A More Perfect Union - Tammye Huf Review
by Elizabeth Burrell
Tammye Huf’s A More Perfect Union tells the story of two lovers from different worlds and their struggle to be together. The narrative begins in the Irish countryside where the people are starving and frequently rendered homeless by cruel English landlords – famine is rife in the area and Henry O’Toole takes a chance on a boat headed to America. Faced with an unexpected level of discrimination against his Irish heritage, Henry takes a new name and heads south to find work as a blacksmith: “My father’d rather see me use a borrowed name than follow him to an early grave.”
We meet Sarah as she is dragged up to an auction block, torn from her mother and brother, and sold to a new master. One night, during a storm, Sarah and Henry take shelter under the same tree and she is startled by how he treats her – like a person, not property. Soon enough, they fall for one another – stealing kisses by the river and in the coach house, they defy the law, both social and constitutional. But life is not so kind, especially then, and they have to fight for their love, no matter the cost. But A More Perfect Union is much more than a tale of a forbidden romance.
As a Black woman of African and Caribbean heritage, reading novels about the Trans-Atlantic Slave Trade has always made me feel slightly uneasy. For a long time, I avoided slave narratives in fiction and film because I didn’t know how to process the emotional pain. Time and time again I have heard people wield the suffering of the Irish indentured servants during the Great Famine of 1845–1849 to invalidate the significance of slavery, so I was intrigued by Tammye Huf’s interracial romance between a white Irishman and a Black slave woman, based on her great-great-grandparents’ own love story. Huf describes each struggle with equal attentiveness and neither is brushed off as insignificant. However, as Huf’s heroine so aptly puts it, “Starving ain’t the only dying we know about… I know you’ve been though a hard, hungry life… I want you to understand that slave suffering is a different thing. When somebody owns you, there ain’t nothing they can’t do to you.”
Their romance is beautiful, often tied to the bountiful landscape – “If bluebells made a sound, it would be her laugh”. The couple’s dedication to their love drives the narrative; Henry will stop at nothing to be with Sarah and she endures the heavy backlash from her community. Ostracised for associating with a white man, she is branded a whore and rejected by those she calls family. Of whom, Red, Bessie and Maple make up just a few – each have their own stories, desires and motivations that Huf dips into seamlessly. This is a wholly immersive story, brought to life by Tammye Huf’s visceral imagery. I actually read it in a day – my life in 21st century South London just didn’t feel as vivid and colourful as the sights and smells of the Virginian countryside. As well as bringing love and hope to the narrative, their relationship reminds us that these ‘slaves’ were people with their own hopes, dreams and desires – it is important to remember that amidst the pain and suffering, there were moments of joy and triumph.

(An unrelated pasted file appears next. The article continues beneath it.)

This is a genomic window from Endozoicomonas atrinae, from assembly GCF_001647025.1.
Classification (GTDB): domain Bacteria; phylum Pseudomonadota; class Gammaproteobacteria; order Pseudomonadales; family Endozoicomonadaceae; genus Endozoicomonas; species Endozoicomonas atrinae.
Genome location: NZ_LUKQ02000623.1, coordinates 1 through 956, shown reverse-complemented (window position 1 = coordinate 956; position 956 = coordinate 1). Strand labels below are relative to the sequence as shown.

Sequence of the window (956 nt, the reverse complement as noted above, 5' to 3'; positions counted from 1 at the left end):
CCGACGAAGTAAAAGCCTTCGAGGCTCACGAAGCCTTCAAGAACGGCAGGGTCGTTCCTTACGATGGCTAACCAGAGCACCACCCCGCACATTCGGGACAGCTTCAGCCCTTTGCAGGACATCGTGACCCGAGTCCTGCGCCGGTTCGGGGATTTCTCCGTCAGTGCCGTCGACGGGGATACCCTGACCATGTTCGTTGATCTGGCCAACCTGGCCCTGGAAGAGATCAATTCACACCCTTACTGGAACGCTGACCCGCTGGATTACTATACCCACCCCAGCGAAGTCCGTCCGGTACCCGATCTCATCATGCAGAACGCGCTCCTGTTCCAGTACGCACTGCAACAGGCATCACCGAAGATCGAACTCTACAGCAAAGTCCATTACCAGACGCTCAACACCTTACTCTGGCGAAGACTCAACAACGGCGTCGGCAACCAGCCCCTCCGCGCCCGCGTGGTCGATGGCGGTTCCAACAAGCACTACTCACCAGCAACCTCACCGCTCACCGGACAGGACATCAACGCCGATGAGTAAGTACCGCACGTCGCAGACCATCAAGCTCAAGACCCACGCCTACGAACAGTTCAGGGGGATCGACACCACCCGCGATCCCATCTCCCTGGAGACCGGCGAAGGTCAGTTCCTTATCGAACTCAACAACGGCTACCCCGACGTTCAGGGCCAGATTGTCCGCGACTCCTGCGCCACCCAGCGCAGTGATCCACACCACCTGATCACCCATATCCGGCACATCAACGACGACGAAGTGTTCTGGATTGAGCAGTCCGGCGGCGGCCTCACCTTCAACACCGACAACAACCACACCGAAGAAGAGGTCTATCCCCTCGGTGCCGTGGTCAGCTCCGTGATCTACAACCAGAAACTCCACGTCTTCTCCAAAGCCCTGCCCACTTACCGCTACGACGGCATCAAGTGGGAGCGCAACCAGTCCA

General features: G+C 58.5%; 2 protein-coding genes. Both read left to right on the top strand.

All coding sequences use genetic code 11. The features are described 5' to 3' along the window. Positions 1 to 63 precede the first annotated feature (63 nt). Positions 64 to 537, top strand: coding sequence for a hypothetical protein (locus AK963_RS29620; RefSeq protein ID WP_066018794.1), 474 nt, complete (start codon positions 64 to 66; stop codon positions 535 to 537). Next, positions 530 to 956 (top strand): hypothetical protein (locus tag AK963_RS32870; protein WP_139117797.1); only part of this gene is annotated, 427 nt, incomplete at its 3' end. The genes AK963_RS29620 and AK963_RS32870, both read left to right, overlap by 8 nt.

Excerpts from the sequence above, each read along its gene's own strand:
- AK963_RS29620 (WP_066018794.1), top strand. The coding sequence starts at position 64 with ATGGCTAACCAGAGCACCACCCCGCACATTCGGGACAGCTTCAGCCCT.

In between their stolen moments together, the hardships of living on a plantation are gruelling to say the least. I admired how the descriptions of violence weren’t especially graphic and didn’t feel gratuitous - slave narratives often utilise scenes of violence to ‘shock’ the reader - rather Tammye Huf skilfully conveys the cruelties of life as a slave through the emotional pain of her characters. In particular, I recall Henry’s disgust upon witnessing a whipping: “I’ve known starving days and fever nights and waking up next to dead kin, but I’ve never known this”. In particular, I felt deeply for Maple: Maple is the primary cook at Jubilee and is wracked with memories of her former plantation where her family still reside, her pain informing her actions and attitudes in the narrative. I felt her anguish as she watched the happy couple, unable to feel their joy as she is inwardly tormented by hellish past. I cried alongside her through the memories of abuse. However, she is one of the only main characters who does not have a resolution; others are given hope for the future, of another kind of conclusion to their personal journey and it leaves the reader feeling like she will continue to struggle amidst this perpetual torment.
It was also interesting to see elements of the political climate slip into the novel’s storyline – Sarah’s new slave master is a devout Christian, ensuring that his slaves observe a restful Sunday and refrain from ‘living in sin’. Towards the end of the novel Huf explores how southern slave owners hoped to rebuff northern abolitionist claims of barbaric treatment of slaves by running their plantations in a ‘good Christian manner’. The prevalence of Christianity during that time is something often overlooked in slave narratives, and Huf explores how Christian doctrine was twisted and perverted to suit a slave owner’s lifestyle.
This is definitely one of those stories that will make you feel deeply for things that didn’t happen to you: to cry at fictional misery, grieve an imaginary loss and cherish moments of a make-believe forbidden love. Along with the touching romance and theme of courage through strife, this book is a tear-jerker. Be ready with tissues and don’t forget to rehydrate. Tammye Huf is a talented writer, and I look forward to her future work.
Thank you to Myriad for the review copy. A More Perfect Union is available tomorrow, 14 October, in Hardback and eBook.